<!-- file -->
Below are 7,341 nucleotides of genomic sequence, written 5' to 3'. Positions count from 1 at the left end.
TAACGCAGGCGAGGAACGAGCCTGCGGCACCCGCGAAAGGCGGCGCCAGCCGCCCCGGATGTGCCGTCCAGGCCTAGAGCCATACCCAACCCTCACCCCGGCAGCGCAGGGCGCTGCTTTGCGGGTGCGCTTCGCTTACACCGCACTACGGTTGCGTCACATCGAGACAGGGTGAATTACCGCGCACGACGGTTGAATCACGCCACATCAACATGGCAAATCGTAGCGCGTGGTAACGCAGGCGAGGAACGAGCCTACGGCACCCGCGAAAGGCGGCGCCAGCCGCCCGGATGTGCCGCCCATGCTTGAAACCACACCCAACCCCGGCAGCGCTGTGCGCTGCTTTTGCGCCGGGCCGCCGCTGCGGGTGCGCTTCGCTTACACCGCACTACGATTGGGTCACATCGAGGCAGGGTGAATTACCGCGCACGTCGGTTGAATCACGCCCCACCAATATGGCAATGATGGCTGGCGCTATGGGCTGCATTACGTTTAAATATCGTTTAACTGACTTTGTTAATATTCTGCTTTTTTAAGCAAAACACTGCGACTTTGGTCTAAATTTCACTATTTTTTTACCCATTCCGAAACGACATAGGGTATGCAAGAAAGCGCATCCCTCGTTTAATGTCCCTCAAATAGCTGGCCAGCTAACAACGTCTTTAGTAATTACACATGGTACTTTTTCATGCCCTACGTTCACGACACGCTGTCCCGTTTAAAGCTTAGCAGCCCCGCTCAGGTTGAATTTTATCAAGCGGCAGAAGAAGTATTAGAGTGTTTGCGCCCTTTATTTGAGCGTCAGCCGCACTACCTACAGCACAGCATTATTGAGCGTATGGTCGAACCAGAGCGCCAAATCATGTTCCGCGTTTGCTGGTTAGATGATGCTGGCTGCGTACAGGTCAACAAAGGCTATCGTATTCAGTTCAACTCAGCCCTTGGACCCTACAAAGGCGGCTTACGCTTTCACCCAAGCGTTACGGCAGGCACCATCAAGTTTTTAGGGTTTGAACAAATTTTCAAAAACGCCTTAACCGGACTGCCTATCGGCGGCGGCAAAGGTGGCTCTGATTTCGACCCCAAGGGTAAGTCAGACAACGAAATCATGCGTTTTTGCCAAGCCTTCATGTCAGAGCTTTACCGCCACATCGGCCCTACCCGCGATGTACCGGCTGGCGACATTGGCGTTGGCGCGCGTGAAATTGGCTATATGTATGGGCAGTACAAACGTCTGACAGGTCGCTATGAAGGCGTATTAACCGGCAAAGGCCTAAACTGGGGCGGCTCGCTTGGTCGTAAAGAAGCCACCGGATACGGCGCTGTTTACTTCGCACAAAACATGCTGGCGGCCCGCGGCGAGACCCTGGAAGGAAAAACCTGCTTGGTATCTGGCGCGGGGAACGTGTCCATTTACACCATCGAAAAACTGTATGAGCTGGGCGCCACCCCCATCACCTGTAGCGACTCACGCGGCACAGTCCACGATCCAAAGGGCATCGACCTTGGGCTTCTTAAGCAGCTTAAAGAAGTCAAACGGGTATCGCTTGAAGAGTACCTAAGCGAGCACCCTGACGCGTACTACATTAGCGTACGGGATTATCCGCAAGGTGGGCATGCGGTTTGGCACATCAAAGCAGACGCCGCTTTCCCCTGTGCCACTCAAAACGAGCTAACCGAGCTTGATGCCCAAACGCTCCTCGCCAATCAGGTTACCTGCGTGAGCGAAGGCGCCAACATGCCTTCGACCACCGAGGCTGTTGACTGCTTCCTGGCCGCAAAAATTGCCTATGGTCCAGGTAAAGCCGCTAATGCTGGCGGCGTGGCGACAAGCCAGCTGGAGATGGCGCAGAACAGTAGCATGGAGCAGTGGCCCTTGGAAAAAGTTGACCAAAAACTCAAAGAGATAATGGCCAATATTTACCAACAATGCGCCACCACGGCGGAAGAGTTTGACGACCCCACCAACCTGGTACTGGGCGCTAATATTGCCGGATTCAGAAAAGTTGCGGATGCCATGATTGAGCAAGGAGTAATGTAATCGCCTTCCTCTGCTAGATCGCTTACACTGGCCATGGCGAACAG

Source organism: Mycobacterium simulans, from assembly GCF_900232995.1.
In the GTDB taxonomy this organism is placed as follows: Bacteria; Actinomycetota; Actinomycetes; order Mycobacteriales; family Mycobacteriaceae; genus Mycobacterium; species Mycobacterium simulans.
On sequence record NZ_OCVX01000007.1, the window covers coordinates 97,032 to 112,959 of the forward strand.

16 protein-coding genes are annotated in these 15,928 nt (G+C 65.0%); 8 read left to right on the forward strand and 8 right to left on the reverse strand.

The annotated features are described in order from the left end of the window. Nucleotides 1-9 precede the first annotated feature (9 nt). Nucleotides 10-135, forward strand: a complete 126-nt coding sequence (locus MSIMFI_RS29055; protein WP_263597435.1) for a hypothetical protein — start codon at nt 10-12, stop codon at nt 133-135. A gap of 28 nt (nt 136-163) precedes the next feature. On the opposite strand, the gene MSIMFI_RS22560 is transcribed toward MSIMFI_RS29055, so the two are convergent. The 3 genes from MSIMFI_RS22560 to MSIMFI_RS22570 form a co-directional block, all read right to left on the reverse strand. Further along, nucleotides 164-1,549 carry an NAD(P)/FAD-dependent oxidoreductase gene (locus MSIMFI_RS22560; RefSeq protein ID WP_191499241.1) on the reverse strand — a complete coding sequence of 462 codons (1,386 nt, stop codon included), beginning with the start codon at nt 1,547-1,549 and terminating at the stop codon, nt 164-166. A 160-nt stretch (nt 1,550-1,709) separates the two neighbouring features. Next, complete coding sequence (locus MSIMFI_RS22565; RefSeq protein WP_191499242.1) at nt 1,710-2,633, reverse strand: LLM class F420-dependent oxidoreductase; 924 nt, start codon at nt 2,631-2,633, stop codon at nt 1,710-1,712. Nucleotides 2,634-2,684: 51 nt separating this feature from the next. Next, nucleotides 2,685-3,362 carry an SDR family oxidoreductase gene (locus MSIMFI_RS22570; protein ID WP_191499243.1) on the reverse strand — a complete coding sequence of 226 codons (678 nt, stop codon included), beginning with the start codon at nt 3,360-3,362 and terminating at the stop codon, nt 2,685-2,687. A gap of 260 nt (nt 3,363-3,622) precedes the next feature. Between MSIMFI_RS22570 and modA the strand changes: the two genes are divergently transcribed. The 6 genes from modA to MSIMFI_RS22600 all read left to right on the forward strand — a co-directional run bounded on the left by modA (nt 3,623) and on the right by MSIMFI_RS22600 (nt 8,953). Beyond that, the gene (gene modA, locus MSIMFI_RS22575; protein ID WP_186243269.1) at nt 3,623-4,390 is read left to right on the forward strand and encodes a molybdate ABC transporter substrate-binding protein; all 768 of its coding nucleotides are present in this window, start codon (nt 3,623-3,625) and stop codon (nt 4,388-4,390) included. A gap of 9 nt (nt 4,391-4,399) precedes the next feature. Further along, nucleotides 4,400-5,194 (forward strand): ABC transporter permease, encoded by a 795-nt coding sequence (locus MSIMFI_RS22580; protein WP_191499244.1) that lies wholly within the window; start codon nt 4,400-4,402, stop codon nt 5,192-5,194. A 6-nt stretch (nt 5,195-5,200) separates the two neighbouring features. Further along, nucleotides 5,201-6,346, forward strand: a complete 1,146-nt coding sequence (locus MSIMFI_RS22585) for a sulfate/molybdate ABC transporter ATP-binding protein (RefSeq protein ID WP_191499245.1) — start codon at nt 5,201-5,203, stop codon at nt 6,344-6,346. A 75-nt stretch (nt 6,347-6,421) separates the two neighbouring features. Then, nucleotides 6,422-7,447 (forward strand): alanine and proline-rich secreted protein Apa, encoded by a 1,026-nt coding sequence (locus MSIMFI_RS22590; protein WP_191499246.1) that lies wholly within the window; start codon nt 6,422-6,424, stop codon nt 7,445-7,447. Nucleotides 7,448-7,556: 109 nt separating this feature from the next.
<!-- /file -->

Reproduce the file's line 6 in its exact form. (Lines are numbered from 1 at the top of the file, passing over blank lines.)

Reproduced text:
16 protein-coding genes are annotated in these 15,928 nt (G+C 65.0%); 8 read left to right on the forward strand and 8 right to left on the reverse strand.